Stillwater Medical Center issued a Code Green disaster declaration Thursday, driven by full hospital beds and large numbers of staff out due to illness, as COVID-19 cases spike.
The Payne County Health Department is reporting that as of Wednesday, case numbers in the county increased 269.2% over the previous week. Payne County had 576 new cases according to the Health Department. Less than half the county's population — 49.4% — is fully vaccinated. Among people age five and over, 60.35 have at least one dose.
"In response to a record number of positive COVID-19 cases, and the overwhelming demand on our healthcare system, Stillwater Medical has declared a Code Green, which indicates an external disaster is in effect, causing critical internal staffing levels," hospital officials said in statement sent to media and posted on social media.
Declaring an emergency gives the hospital the ability to consolidate resources, implement crisis strategies and re-evaluate procedure schedules to help meet the hospital's staffing needs, they explained.
SMC physician Dr. Mary Clarke, president of the Oklahoma State Medical Association, told State Impact's Catherine Sweeney more than 130 workers are out at SMC because of exposures and positive tests.
With beds full, including the ICU, and patients on hold in the Emergency Room, It’s not a great time for doctors, nurses and support staff to be sick, Clarke said. This is different than earlier surges she's seen at SMC because other illnesses like strep and influenza are spreading.
"Last year’s widespread masking and distancing also prevented those other viruses from spreading. Now, next to the COVID patients, there are these others. All the while, more staff is out, quarantining from community spread," Sweeney wrote.
Stillwater Medical is seeing a record number of healthcare workers out with COVID-19, which has further stretched staffing resources.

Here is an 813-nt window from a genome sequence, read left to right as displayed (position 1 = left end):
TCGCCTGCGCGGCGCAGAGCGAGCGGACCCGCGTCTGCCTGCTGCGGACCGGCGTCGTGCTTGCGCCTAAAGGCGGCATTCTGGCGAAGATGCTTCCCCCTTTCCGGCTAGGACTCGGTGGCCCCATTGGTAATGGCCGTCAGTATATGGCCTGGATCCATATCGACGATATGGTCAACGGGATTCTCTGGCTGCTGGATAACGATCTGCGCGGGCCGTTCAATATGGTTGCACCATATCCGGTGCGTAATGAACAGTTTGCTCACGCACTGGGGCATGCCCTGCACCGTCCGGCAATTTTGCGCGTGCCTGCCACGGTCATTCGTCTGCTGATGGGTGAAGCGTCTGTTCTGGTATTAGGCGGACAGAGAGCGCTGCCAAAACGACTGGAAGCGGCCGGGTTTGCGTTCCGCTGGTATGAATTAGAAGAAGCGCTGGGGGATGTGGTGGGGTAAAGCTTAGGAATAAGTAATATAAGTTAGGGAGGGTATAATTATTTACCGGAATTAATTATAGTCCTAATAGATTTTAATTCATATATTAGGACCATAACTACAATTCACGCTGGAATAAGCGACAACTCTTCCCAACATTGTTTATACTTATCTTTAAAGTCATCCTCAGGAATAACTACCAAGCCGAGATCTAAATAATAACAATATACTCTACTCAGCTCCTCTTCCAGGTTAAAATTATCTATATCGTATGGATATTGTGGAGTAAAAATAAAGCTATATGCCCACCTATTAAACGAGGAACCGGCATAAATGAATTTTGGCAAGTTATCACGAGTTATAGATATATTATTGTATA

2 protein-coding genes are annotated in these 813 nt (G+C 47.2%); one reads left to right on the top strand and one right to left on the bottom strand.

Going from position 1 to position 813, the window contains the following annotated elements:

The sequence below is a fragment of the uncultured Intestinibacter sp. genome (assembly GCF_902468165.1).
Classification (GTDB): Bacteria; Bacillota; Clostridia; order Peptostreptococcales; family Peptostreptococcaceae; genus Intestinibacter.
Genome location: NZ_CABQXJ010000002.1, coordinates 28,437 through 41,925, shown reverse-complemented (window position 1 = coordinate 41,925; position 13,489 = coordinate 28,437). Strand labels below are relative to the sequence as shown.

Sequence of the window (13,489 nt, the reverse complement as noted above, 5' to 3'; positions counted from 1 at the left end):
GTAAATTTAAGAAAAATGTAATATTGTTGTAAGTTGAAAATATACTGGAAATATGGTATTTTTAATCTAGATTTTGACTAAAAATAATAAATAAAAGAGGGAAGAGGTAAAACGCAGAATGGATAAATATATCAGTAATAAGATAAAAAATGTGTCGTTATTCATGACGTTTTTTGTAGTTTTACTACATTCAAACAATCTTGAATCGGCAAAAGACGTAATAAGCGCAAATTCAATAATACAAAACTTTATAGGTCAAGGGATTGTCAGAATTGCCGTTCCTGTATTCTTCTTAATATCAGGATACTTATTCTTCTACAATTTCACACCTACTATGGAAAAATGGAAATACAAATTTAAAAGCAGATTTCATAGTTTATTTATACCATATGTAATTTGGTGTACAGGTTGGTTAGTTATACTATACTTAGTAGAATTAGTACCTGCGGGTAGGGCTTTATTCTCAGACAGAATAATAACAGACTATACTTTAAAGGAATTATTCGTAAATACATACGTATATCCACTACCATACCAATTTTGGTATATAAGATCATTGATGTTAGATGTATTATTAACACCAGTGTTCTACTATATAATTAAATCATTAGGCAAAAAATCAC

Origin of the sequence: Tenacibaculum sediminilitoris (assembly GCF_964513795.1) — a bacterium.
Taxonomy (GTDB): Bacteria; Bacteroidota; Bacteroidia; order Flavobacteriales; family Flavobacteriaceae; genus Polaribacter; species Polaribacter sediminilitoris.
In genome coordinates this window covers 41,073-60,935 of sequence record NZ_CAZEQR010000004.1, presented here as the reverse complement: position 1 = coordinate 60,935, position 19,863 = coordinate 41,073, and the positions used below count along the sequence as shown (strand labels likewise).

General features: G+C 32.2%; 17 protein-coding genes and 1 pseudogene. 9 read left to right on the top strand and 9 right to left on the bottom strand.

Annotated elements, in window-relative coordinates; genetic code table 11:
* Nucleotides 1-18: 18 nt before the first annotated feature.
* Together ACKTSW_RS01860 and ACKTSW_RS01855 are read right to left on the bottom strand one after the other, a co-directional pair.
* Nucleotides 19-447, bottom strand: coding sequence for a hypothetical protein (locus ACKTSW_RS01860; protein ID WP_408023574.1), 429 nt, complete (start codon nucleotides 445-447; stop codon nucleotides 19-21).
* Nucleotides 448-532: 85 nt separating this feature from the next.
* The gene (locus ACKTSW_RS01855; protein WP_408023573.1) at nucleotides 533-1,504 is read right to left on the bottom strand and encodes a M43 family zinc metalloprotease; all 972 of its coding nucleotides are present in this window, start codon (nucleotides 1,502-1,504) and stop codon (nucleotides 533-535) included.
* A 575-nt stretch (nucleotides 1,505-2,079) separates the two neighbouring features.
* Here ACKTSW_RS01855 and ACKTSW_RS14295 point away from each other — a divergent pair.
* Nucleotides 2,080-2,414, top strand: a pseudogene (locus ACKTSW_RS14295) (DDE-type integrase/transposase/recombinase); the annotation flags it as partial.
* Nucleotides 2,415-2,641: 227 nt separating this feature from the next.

“It is important for the public to understand that our resources to provide care for our community are extremely strained right now,” SMC Director of Public Relations Shyla Eggers wrote. “We are seeing a record number of patients daily which has resulted in our Emergency Department, our inpatient units, including ICU, and both of our urgent care locations to be at or over maximum capacity.”
Demand for testing is another source of strain.
“Testing for COVID-19 is an important step in decreasing the spread and keeping our community safe,” Necia Kimber, System Director of Quality and Infection Control, said. “However, due to large increases in positive cases and patient loads in the Emergency departments and urgent care clinics, we would like to encourage those who are seeking testing only and not medical care to utilize the alternate testing locations.”
Hospital officials said they are pleading with community members to help reduce the rapid spread of COVID-19 and help alleviate the current strain on all healthcare systems by getting vaccinated and wearing a mask in public settings.
Kimber is asking people who have been exposed or the virus or who are experiencing symptoms to follow CDC recommendations related to testing and isolation.
The information can be found at cdc.gov/coronavirus/2019-ncov/if-you-are-sick/quarantine-isolation-background.html